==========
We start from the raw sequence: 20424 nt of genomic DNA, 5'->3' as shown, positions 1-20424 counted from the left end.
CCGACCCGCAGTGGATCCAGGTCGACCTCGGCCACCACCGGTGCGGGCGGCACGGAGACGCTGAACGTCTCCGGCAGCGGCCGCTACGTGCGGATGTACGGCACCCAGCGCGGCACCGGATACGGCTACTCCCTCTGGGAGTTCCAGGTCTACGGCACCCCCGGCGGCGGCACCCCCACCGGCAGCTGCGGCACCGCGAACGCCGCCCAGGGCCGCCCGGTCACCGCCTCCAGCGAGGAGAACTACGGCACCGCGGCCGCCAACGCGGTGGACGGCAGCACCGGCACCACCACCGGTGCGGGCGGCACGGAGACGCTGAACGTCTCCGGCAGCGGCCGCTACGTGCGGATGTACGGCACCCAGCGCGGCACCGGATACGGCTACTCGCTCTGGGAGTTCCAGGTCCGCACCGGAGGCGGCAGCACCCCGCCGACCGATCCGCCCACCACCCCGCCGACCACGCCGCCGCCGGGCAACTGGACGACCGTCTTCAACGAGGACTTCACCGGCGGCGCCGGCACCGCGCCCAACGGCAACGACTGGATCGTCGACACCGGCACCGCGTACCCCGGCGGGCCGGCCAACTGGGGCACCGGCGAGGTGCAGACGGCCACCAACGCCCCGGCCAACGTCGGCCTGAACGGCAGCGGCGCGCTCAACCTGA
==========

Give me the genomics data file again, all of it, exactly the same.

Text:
We start from the raw sequence: 20424 nt of genomic DNA, 5'->3' as shown, positions 1-20424 counted from the left end.
CCGACCCGCAGTGGATCCAGGTCGACCTCGGCCACCACCGGTGCGGGCGGCACGGAGACGCTGAACGTCTCCGGCAGCGGCCGCTACGTGCGGATGTACGGCACCCAGCGCGGCACCGGATACGGCTACTCCCTCTGGGAGTTCCAGGTCTACGGCACCCCCGGCGGCGGCACCCCCACCGGCAGCTGCGGCACCGCGAACGCCGCCCAGGGCCGCCCGGTCACCGCCTCCAGCGAGGAGAACTACGGCACCGCGGCCGCCAACGCGGTGGACGGCAGCACCGGCACCACCACCGGTGCGGGCGGCACGGAGACGCTGAACGTCTCCGGCAGCGGCCGCTACGTGCGGATGTACGGCACCCAGCGCGGCACCGGATACGGCTACTCGCTCTGGGAGTTCCAGGTCCGCACCGGAGGCGGCAGCACCCCGCCGACCGATCCGCCCACCACCCCGCCGACCACGCCGCCGCCGGGCAACTGGACGACCGTCTTCAACGAGGACTTCACCGGCGGCGCCGGCACCGCGCCCAACGGCAACGACTGGATCGTCGACACCGGCACCGCGTACCCCGGCGGGCCGGCCAACTGGGGCACCGGCGAGGTGCAGACGGCCACCAACGCCCCGGCCAACGTCGGCCTGAACGGCAGCGGCGCGCTCAACCTGA